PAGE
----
On Monday 13th November 2017 Angelique Mohring, CEO of Gain X provided a captivating talk on the future of work in the context of AI. She was hosted by the Oxford Technology and Media Network at Oxford’s brilliant Story Museum.

Angelique told us we can expect the world of work to change in three waves over the coming few decades, and possibly sooner:

  1. In the first wave, ‘repeatable’ jobs will be replaced. These are not just ‘blue collar’ roles – for example, UBS, a Swiss bank, recently announced it could replace 30% of its workforce with advanced technologies.
  2. Next, creative and strategic roles will be replaced. There are lots of companies like GainX’s platform, looking at how to eat up these roles with AI.
  3. In the third wave, automation will be replaced by more sophisticated automation.

She forecasts that 50 million people will be made permanently redundant somewhere between the second and third waves.

Given this massive change in the work landscape, Angelique talked about three fundamental human needs that need to be considered: safety, belonging, and mattering.

This opened up the discussion to the floor and a few topics were discussed:

  • Universal income was debated as a possible part of the solution if there are to be far fewer jobs than people to do them.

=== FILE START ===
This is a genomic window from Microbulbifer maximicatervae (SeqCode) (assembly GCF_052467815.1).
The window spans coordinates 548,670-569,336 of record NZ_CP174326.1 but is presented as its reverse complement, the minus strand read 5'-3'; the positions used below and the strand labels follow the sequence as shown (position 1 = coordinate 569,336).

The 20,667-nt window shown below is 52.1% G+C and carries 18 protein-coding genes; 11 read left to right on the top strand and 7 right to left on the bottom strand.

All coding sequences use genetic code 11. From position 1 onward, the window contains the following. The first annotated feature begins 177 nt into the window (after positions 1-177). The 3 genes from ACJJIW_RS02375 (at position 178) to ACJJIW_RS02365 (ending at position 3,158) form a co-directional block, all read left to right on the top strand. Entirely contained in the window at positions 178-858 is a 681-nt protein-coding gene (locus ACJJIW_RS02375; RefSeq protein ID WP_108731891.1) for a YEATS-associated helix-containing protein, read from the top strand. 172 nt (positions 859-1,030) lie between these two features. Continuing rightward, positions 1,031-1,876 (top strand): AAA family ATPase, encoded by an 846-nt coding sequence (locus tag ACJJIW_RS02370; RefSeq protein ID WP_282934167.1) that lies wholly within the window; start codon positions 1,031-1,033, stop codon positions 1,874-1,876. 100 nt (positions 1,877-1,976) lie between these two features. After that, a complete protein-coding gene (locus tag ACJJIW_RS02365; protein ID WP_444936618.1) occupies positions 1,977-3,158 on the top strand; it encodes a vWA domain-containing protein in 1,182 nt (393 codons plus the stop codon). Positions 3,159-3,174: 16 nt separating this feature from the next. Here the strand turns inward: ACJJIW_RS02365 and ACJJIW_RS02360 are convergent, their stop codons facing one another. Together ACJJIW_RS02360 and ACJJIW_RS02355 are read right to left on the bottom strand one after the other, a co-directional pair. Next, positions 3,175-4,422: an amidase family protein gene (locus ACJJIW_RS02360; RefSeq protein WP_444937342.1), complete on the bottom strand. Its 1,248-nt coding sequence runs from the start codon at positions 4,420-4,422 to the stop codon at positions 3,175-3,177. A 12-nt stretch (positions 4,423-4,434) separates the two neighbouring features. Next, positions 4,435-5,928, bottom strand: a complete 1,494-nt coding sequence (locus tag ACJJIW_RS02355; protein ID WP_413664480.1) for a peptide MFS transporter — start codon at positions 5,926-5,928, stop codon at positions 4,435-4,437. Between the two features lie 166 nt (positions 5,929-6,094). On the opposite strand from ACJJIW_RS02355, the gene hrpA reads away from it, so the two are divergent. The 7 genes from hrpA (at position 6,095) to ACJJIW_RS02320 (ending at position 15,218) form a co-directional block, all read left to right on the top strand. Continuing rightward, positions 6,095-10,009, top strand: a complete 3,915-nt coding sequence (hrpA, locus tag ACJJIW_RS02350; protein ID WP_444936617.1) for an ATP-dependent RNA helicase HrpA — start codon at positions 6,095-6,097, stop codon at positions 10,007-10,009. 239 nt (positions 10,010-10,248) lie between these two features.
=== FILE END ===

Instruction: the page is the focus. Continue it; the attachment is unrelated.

• The probability that new jobs will be created, much as they were as a consequence of massive industrial changes when printing, electricity, internal combustion engines and the internet came along. For example, new ways of dealing with climate change will need massive infrastructure development, and that could create plenty of jobs. Businesses offering AI & Machine Learning will also be very profitable.
  • Issues around people evaluating their self-worth from the job that they do. What social issues will this produce?
  • Angelique’s opinion was that the days of conventional, recognisable jobs are numbered and that increasingly, people will work in ‘the gig economy’, transacting on on the blockchain. The blockchain is a new way of paying for goods and services; for more on it check out this excellent TedX talk.

The talk closed with two points to take away:

1. What do I tell my children about the jobs they’re likely to be doing?

  • Chose what you enjoy and be a critical thinker
  • Understand where you fit in ‘the network’
    • Facebook owns the social network
    • Google owns the consumer network

2. What could slow down the uptake of AI?

  • Regulatory issues – there are a lot of tasks that could currently be done by AI, but are currently not. Angelique gave us an example of say a system that can detect whether you are about to have a heart attack, and can take preventative action. Sounds like a great idea except when you consider that if your heart gets restarted whilst you are driving, you could lose concentration and cause a car crash.
  • Access to global talent
  • Poor algorithms tend to amplify natural biases. For example, some AI-powered recruitment apps have been found to have a gender, ethnicity or socio-economic bias.